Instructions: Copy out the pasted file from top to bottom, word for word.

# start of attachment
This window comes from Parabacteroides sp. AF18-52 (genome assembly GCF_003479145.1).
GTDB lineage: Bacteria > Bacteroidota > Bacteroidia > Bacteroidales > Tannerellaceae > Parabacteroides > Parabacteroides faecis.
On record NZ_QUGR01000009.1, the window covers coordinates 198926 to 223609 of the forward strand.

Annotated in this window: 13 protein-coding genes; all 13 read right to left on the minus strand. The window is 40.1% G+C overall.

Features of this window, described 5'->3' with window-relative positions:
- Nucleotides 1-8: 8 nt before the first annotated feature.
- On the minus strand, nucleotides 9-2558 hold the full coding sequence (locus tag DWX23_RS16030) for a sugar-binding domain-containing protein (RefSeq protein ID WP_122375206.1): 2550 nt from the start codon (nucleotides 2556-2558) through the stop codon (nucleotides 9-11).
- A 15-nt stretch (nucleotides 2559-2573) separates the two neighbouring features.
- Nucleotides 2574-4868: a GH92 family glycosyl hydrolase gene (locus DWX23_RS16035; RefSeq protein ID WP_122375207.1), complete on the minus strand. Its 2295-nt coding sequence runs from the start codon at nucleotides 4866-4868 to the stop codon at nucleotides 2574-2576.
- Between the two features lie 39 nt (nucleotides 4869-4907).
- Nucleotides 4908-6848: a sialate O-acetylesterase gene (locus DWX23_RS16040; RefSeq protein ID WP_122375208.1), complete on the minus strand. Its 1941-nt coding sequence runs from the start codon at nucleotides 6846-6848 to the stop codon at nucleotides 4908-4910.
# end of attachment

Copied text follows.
This window comes from Parabacteroides sp. AF18-52 (genome assembly GCF_003479145.1).
GTDB lineage: Bacteria > Bacteroidota > Bacteroidia > Bacteroidales > Tannerellaceae > Parabacteroides > Parabacteroides faecis.
On record NZ_QUGR01000009.1, the window covers coordinates 198926 to 223609 of the forward strand.

Annotated in this window: 13 protein-coding genes; all 13 read right to left on the minus strand. The window is 40.1% G+C overall.

Features of this window, described 5'->3' with window-relative positions:
- Nucleotides 1-8: 8 nt before the first annotated feature.
- On the minus strand, nucleotides 9-2558 hold the full coding sequence (locus tag DWX23_RS16030) for a sugar-binding domain-containing protein (RefSeq protein ID WP_122375206.1): 2550 nt from the start codon (nucleotides 2556-2558) through the stop codon (nucleotides 9-11).
- A 15-nt stretch (nucleotides 2559-2573) separates the two neighbouring features.
- Nucleotides 2574-4868: a GH92 family glycosyl hydrolase gene (locus DWX23_RS16035; RefSeq protein ID WP_122375207.1), complete on the minus strand. Its 2295-nt coding sequence runs from the start codon at nucleotides 4866-4868 to the stop codon at nucleotides 2574-2576.
- Between the two features lie 39 nt (nucleotides 4869-4907).
- Nucleotides 4908-6848: a sialate O-acetylesterase gene (locus DWX23_RS16040; RefSeq protein ID WP_122375208.1), complete on the minus strand. Its 1941-nt coding sequence runs from the start codon at nucleotides 6846-6848 to the stop codon at nucleotides 4908-4910.